W3C home > Mailing lists > Public > www-validator@w3.org > September 2005

Re: Validator and/or correct markup for empty table row

From: Jukka K. Korpela <jkorpela@cs.tut.fi>
Date: Wed, 28 Sep 2005 14:11:23 +0300 (EEST)
To: "Robert J. O'Hara" <rjohara@post.harvard.edu>
Cc: www-validator@w3.org
Message-ID: <Pine.GSO.4.63.0509281349420.17020@korppi.cs.tut.fi>

On Wed, 28 Sep 2005, Robert J. O'Hara wrote:

> On several hundred other pages 
> on which I make the claim it is true; I just discovered that on this page it 
> is false, which is why I am trying to fix it. ;-)

If I notice that some claim is not true, wouldn't it be most natural to 
remove it as the first step? _Then_ I could consider whether things can be 
changed to make it true, and restore the claim.

Yeah, I know that's not what people do with icons that claim validity.
That's one of the reasons why they are worse than useless. Even if authors 
_wanted_ to present them only when they are true, they _won't_ actually 
act that way, as a rule. When they edit a page, they don't revalidate 
after any and all changes.

>> That would be better done in CSS by setting the heights there.
> That is exactly what I do.

So what's the problem.

>>> So, should this be marked up in a different way,
>> Yes.
> And your suggestion is?

Remove the empty <tr> elements, adjusting rowspan attributes and the style 
sheet as needed.

>> A validator could not be changed to accept empty <tr>s _conditionally_,
>> to the extent that the validator is a validator, i.e. checks the syntax 
>> against a DTD, since a DTD cannot express such conditionality. That would 
>> go far beyond the simple metalanguage used when writing DTDs.
> But the DTD is full of conditionality. Is the markup <td>some text</td> 
> valid? It is if it is contained within a <tr></tr>, but not otherwise, and 
> even if it is contained within a <tr></tr>, the nested pair is only valid if 
> they are contained within a <table></table>.

You might call such things conditionality, but it's really a matter of 
simple nesting. The point is that in a DTD, you cannot make the content 
model of an element, such as <tr>, depend on anything outside the element

> I am getting at a deeper issue in the nature of data tables, which you aren't 
> recognizing. It seems to me this is a conceptual deficiency in the (X)HTML 
> table model

(X)HTML has a watered-down idea of the original HTML table model outlined 
in RFC 1942, which was in turn a watered-down version of a more 
sophisticated model. I wouldn't even say that HTML _has_ a table model.
It doesn't really define what a table _is_, as a data structure, and it 
babbles about "layout tables", deprecating much of them with the right 
hand while the left hand throws in fancy attributes and definitions.

> and the way <tables>s are validated;

That's even much more simplistic and limited by the structure of DTDs.
Some better tool for defining syntactic rules formally would be needed, 
but schemas don't seem to have much success in practice.

> Consider this table, which, when properly embedded in other elements, will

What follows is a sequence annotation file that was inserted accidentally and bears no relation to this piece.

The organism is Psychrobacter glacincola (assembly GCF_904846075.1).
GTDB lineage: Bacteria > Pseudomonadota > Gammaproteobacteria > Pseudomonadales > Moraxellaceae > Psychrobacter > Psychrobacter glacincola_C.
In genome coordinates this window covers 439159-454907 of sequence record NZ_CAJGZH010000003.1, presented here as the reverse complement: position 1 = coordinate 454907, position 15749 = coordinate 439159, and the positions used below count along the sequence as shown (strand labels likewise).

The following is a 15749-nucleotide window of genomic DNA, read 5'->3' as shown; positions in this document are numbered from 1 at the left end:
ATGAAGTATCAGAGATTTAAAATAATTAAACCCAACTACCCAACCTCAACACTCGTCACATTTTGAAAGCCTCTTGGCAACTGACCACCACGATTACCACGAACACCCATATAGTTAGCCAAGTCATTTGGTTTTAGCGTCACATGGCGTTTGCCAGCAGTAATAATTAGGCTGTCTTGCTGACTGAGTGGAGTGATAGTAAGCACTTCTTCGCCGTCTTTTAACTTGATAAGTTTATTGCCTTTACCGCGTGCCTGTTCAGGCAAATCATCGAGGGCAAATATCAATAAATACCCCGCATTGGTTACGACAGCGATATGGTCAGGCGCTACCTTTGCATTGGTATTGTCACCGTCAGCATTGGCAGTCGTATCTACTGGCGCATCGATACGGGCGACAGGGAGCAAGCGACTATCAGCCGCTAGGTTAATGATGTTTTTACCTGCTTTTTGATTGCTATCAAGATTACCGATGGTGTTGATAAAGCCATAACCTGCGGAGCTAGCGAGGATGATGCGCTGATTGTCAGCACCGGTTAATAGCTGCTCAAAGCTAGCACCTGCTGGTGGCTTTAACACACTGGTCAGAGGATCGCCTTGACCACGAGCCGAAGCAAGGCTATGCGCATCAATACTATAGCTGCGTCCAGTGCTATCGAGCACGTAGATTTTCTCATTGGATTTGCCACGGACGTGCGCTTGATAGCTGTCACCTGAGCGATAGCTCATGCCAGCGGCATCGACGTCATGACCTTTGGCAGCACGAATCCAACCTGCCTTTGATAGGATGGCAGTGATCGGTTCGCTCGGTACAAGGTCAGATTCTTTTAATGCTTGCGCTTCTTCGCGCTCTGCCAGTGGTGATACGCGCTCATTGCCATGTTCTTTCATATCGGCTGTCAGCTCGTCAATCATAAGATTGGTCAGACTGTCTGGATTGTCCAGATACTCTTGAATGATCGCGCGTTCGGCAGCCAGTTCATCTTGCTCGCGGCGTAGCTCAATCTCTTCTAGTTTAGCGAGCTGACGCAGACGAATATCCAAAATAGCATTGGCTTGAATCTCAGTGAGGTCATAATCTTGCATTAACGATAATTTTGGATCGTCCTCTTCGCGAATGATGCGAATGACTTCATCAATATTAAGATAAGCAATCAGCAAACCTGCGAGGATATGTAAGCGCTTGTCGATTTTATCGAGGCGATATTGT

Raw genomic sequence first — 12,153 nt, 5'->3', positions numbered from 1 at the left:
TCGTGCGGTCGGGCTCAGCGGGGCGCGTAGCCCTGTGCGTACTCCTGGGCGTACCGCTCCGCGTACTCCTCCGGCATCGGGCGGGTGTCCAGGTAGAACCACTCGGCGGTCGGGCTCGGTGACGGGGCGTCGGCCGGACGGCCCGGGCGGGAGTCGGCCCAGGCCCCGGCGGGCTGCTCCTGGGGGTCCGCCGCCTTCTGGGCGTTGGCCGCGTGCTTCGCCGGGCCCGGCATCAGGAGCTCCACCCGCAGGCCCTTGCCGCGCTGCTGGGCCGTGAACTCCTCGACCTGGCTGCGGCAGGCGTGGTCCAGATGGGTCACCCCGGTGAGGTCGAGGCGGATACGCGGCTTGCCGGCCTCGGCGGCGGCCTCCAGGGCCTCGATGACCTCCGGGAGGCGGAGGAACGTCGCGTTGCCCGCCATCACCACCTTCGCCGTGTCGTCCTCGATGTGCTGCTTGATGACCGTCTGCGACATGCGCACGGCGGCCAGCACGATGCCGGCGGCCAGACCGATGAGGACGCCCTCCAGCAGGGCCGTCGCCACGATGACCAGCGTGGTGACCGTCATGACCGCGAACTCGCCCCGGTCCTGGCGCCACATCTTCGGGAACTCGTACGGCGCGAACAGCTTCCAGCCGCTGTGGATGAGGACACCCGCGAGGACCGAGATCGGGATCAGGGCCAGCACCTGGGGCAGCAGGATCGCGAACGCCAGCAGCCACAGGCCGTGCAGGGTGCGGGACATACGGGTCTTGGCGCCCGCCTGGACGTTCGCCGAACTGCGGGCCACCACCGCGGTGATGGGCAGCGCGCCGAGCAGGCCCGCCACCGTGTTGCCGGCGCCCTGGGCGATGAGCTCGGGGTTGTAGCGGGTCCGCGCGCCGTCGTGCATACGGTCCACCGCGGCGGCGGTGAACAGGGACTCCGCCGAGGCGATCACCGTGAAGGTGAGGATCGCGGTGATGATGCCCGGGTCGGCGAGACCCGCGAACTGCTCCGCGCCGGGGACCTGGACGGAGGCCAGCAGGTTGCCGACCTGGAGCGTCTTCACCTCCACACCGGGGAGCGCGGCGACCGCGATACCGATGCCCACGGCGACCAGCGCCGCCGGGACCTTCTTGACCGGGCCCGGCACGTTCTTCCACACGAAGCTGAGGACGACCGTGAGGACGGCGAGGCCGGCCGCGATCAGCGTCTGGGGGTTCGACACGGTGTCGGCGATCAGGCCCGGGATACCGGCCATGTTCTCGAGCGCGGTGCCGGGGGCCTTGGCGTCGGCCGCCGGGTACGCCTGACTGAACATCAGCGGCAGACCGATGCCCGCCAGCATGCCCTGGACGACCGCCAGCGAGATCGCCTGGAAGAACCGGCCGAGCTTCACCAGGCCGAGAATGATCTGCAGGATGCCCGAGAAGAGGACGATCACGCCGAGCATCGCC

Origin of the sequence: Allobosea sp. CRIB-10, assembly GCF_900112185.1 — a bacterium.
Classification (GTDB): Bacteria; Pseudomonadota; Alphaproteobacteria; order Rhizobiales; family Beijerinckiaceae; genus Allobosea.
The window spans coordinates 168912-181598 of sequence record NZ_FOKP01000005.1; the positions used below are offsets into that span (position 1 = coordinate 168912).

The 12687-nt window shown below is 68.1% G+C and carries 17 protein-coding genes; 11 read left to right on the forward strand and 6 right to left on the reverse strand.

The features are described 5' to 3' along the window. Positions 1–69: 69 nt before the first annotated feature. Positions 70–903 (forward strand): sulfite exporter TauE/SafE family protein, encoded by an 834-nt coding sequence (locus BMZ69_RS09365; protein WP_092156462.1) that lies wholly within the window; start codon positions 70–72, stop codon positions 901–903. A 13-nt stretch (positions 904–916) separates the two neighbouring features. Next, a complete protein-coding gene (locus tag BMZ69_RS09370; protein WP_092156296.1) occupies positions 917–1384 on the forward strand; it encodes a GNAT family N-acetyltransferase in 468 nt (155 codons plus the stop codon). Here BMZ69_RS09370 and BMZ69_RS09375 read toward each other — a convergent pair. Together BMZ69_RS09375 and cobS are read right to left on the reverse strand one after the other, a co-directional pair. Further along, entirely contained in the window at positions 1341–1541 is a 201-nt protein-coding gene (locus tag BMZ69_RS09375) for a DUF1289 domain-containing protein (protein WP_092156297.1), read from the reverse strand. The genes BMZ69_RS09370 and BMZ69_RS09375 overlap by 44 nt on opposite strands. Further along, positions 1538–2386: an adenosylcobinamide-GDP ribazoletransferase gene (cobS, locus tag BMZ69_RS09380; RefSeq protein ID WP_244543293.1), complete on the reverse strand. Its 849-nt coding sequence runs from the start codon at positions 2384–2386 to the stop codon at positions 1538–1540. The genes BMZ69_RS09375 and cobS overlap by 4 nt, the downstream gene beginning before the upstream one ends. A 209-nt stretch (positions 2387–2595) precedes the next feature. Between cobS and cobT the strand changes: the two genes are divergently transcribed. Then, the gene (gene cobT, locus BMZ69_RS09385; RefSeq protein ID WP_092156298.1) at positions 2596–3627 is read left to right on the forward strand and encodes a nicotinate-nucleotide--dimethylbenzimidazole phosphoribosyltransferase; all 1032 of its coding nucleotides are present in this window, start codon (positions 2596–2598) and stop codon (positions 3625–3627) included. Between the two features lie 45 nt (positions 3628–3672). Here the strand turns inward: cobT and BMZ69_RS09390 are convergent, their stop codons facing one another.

> pass the vaildator:
> <table>
> <tr> <td></td> <td></td> <td></td> </tr>
> <tr> <td></td> </tr>
> <tr> <td></td> <td></td> </tr>
> </table>
> How are we to understand the data being represented here?

Validation is not about understanding anything, as a data structure.
It's pure syntax, and at a primitive level at that.

Not only will the data pass validation - it also conforms to the HTML 
specification quite nicely. Yet, the specification does not say what that 
tag sallad _means_. The best interpretation is probably that it is a
three by three table that has just one cell on the first row and two
cells on the second row, so that some cells are _missing_ from the
3 by 3 structure (really missing, as opposite to being empty).

> Unless one adds rowspan and/or colspan attributes 
> somewhere and begins to constrain what relationships are being represented, 
> the table above might mean dozens on different things

It might. The logical conclusion is that does not mean anything, i.e. it 
has no specified semantics. This is a flaw in the specification (as well 
as in a document that uses such a construct), but it has nothing to do 
with validation, or with the question whether <tr></tr> should be 

> In a logical sense, data tables are fundamentally made up not only of rows 
> but also of columns, but the (X)HTML table model, as embodied in the DTD and 
> as verified by the validator, is only about rows.

The (X)HTML table model, to the extent that there is one, is both about 
rows and about columns, though in a rather unsatisfactory way. After all, 
there are elements and attributes specifically related to columns,
such as <col> and colspan="...". But a DTD cannot, by SGML or XML rules, 
impose requirements like "all rows must contain the same number cells".
(Actually, even the prose of HTML specifications imposes no such 
requirement. But the point is that if they did, it would not be 
formalizable in a DTD.)

Jukka "Yucca" Korpela, http://www.cs.tut.fi/~jkorpela/
Received on Wednesday, 28 September 2005 12:03:35 UTC

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